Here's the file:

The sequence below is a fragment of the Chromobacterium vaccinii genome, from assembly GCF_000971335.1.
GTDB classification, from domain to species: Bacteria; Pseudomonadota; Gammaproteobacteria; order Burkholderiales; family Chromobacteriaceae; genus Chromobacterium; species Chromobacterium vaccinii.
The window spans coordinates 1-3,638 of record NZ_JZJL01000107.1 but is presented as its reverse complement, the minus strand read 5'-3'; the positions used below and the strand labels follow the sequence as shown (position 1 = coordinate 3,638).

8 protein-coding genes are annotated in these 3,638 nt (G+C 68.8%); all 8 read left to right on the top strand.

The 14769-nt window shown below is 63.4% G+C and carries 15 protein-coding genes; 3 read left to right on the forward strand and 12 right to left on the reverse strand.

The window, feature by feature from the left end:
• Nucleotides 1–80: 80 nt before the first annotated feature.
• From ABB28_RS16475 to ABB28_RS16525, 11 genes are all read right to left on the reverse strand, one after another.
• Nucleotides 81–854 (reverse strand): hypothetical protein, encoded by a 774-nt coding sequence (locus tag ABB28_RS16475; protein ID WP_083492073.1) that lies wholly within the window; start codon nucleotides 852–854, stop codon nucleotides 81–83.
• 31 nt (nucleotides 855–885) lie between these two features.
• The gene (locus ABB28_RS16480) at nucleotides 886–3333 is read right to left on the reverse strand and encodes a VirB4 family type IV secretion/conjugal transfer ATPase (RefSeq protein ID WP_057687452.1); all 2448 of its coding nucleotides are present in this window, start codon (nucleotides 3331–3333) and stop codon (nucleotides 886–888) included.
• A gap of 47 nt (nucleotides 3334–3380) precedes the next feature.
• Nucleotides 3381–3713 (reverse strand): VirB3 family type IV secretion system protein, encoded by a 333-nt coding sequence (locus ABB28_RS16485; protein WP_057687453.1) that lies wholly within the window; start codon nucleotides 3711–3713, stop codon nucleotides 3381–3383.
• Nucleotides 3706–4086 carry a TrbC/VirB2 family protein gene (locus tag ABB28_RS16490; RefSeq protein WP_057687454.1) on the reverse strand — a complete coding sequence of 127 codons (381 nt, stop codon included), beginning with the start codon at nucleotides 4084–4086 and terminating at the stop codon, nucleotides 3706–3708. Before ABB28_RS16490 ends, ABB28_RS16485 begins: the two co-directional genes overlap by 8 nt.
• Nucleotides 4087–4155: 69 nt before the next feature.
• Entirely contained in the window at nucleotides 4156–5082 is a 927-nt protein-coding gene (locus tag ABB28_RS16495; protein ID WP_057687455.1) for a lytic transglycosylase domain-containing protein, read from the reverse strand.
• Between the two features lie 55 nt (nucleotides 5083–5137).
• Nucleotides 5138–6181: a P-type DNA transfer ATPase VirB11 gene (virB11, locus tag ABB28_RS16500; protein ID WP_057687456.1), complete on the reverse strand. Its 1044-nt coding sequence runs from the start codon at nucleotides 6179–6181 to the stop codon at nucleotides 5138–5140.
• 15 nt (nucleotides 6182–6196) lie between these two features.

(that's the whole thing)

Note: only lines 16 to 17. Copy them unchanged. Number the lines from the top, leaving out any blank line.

• Entirely contained in the window at nucleotides 4156–5082 is a 927-nt protein-coding gene (locus tag ABB28_RS16495; protein ID WP_057687455.1) for a lytic transglycosylase domain-containing protein, read from the reverse strand.
• Between the two features lie 55 nt (nucleotides 5083–5137).